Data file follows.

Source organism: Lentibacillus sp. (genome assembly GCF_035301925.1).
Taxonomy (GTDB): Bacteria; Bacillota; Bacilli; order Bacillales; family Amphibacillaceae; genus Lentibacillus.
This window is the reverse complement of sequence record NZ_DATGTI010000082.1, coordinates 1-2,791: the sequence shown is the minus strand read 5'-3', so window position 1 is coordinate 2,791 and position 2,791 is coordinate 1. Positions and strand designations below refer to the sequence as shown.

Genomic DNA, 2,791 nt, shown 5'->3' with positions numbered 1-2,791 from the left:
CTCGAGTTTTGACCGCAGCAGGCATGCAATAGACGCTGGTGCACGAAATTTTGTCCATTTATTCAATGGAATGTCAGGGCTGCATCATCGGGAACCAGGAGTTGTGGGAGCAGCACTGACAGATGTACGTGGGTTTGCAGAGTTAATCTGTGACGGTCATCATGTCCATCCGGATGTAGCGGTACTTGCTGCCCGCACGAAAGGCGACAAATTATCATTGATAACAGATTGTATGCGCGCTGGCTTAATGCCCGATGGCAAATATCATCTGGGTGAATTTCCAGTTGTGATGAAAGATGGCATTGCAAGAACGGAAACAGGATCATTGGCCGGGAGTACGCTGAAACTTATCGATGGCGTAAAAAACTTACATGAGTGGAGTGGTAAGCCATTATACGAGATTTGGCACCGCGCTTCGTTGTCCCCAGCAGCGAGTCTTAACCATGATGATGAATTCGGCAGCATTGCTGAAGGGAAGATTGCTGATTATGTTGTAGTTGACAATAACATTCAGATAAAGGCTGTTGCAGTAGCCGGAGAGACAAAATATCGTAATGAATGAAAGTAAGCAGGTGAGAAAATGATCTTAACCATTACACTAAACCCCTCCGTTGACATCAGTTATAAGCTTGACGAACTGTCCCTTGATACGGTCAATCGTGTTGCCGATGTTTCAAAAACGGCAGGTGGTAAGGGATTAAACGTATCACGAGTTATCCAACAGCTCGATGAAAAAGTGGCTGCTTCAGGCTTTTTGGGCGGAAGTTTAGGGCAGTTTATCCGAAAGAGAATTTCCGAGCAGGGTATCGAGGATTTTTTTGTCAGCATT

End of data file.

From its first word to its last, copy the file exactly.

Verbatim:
Source organism: Lentibacillus sp. (genome assembly GCF_035301925.1).
Taxonomy (GTDB): Bacteria; Bacillota; Bacilli; order Bacillales; family Amphibacillaceae; genus Lentibacillus.
This window is the reverse complement of sequence record NZ_DATGTI010000082.1, coordinates 1-2,791: the sequence shown is the minus strand read 5'-3', so window position 1 is coordinate 2,791 and position 2,791 is coordinate 1. Positions and strand designations below refer to the sequence as shown.

Genomic DNA, 2,791 nt, shown 5'->3' with positions numbered 1-2,791 from the left:
CTCGAGTTTTGACCGCAGCAGGCATGCAATAGACGCTGGTGCACGAAATTTTGTCCATTTATTCAATGGAATGTCAGGGCTGCATCATCGGGAACCAGGAGTTGTGGGAGCAGCACTGACAGATGTACGTGGGTTTGCAGAGTTAATCTGTGACGGTCATCATGTCCATCCGGATGTAGCGGTACTTGCTGCCCGCACGAAAGGCGACAAATTATCATTGATAACAGATTGTATGCGCGCTGGCTTAATGCCCGATGGCAAATATCATCTGGGTGAATTTCCAGTTGTGATGAAAGATGGCATTGCAAGAACGGAAACAGGATCATTGGCCGGGAGTACGCTGAAACTTATCGATGGCGTAAAAAACTTACATGAGTGGAGTGGTAAGCCATTATACGAGATTTGGCACCGCGCTTCGTTGTCCCCAGCAGCGAGTCTTAACCATGATGATGAATTCGGCAGCATTGCTGAAGGGAAGATTGCTGATTATGTTGTAGTTGACAATAACATTCAGATAAAGGCTGTTGCAGTAGCCGGAGAGACAAAATATCGTAATGAATGAAAGTAAGCAGGTGAGAAAATGATCTTAACCATTACACTAAACCCCTCCGTTGACATCAGTTATAAGCTTGACGAACTGTCCCTTGATACGGTCAATCGTGTTGCCGATGTTTCAAAAACGGCAGGTGGTAAGGGATTAAACGTATCACGAGTTATCCAACAGCTCGATGAAAAAGTGGCTGCTTCAGGCTTTTTGGGCGGAAGTTTAGGGCAGTTTATCCGAAAGAGAATTTCCGAGCAGGGTATCGAGGATTTTTTTGTCAGCATT